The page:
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  • MUSEUM QUALITY INKS AND PAPER: Printed on thick 192gsm heavyweight matte paper with archival giclee inks, this historic fine art will decorate your wall for years to come.
  • VINTAGE MAP REPRODUCTION: Add style to any room's decor with this beautiful print. Whether your interior design is modern or classic, a map is never out of fashion.
  • ATTENTION TO DETAIL: We edit every antique map for image quality, color and vibrance, so it can look its best while retaining historical character. Makes a great gift!
  • FRAME READY: Your unframed poster will arrive crease-free, rolled in a sturdy mailing tube. Many maps fit easy-to-find standard size frames 16x20, 16x24, 18x24, 24x30, 24x36, saving on custom framing.
  • Watermarks will not appear in the printed picture. Some blemishes, tears, or stamps may be removed from the final print.

This is a beautiful 1753 Robert de Vaugondy map of the Orleans region in Central France. It covers from Corbeil-Essonnes south to Vatan and from Tours east as far as Sens and comprises of the Centre Region. It includes the whole or parts of the French departments of Loiret, Loir-et-Cher, Cher, Eure-et-Loir and Essone. Centered on Orleans, important cities of Sens, Tours, Chartes, Blois, etc. are also identified. The map renders the entire region in extraordinary detail offering both topographical and political information throughout with forest and mountains beautifully rendered in profile.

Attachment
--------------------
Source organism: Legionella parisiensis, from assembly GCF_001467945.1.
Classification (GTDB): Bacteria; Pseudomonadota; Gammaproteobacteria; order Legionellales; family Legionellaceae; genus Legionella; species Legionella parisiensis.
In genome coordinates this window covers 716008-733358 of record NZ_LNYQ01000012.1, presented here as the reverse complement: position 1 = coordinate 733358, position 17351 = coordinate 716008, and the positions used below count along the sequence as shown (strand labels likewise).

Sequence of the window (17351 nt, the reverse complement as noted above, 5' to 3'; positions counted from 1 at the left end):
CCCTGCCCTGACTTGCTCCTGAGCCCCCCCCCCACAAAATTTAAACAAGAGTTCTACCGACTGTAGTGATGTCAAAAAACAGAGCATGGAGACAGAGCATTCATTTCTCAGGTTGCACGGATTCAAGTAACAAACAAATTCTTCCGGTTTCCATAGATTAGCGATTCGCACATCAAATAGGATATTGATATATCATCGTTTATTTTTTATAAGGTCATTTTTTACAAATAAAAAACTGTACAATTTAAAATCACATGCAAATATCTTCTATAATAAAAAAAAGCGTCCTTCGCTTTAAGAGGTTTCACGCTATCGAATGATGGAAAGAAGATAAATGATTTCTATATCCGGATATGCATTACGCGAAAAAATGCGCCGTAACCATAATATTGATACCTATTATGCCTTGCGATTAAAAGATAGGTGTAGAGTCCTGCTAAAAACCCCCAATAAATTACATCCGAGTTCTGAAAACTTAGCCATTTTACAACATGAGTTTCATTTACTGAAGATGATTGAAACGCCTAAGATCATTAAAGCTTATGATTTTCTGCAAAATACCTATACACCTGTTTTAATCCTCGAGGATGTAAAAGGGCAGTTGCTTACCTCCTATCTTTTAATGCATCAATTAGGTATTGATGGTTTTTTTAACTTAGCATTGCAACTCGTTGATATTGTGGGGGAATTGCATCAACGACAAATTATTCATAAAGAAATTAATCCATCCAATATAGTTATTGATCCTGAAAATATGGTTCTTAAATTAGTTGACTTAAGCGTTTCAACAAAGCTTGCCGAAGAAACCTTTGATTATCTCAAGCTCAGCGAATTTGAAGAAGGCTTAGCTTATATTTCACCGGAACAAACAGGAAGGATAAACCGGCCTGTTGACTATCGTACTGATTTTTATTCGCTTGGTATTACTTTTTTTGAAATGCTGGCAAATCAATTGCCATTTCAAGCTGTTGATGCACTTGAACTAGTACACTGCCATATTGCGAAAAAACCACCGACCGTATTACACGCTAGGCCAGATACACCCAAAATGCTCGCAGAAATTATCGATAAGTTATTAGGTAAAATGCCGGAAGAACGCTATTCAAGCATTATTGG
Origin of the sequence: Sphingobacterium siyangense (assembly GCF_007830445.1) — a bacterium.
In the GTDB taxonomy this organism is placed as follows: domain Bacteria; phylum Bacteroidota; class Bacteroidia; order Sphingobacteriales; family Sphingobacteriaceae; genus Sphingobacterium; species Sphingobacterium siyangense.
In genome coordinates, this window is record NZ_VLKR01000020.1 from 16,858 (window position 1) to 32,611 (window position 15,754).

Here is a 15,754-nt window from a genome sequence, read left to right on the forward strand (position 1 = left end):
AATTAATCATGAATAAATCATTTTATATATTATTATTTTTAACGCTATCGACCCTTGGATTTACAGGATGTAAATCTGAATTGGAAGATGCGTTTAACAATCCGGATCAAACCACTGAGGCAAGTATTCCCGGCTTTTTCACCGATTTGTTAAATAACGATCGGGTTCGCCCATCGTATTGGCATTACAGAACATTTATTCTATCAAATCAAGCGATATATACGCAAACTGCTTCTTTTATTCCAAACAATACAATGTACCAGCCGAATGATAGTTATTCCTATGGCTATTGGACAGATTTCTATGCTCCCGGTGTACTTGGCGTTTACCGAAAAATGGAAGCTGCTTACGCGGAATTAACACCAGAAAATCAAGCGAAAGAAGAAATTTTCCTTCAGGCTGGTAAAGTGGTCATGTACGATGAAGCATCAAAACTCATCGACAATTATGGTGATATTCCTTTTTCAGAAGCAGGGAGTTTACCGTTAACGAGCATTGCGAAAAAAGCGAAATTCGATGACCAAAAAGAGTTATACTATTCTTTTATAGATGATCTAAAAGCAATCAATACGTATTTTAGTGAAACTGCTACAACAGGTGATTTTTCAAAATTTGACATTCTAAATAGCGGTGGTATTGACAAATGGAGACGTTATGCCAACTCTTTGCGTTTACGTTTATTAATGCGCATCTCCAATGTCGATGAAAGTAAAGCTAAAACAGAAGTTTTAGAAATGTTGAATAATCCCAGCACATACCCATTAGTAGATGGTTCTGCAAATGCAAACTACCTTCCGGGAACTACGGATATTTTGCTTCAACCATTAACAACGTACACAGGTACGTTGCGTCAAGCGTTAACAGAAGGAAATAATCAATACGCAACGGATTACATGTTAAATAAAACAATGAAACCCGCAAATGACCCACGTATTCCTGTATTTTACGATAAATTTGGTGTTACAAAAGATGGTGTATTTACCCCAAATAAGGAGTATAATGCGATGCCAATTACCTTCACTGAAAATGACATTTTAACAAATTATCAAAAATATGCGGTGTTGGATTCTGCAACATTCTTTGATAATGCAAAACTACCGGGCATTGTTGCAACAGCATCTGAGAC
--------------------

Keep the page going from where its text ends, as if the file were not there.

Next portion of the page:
Surrounding the city of Orleans, Loiret is considered the heart of France and is a registered Unesco World Heritage Site. This area of France is also part of the Loire Valley wine region, and is especially known for its production of Pinot Noirs and Gris Meuniers in the Orleans area. The Loir-et-Cher area is mainly known for its production of Selles-sur-Cher, a fine goats-milk cheese. Chartres in the Eure-et-Loir is home to the famous Chartres Cathedral.

The map includes a beautifully engraved title cartouche in the top right quadrant. This map was drawn by Robert de Vaugondy in 1753 and published in the 1757 issue of his Atlas Universal.

item#: 5252993_1620__M03

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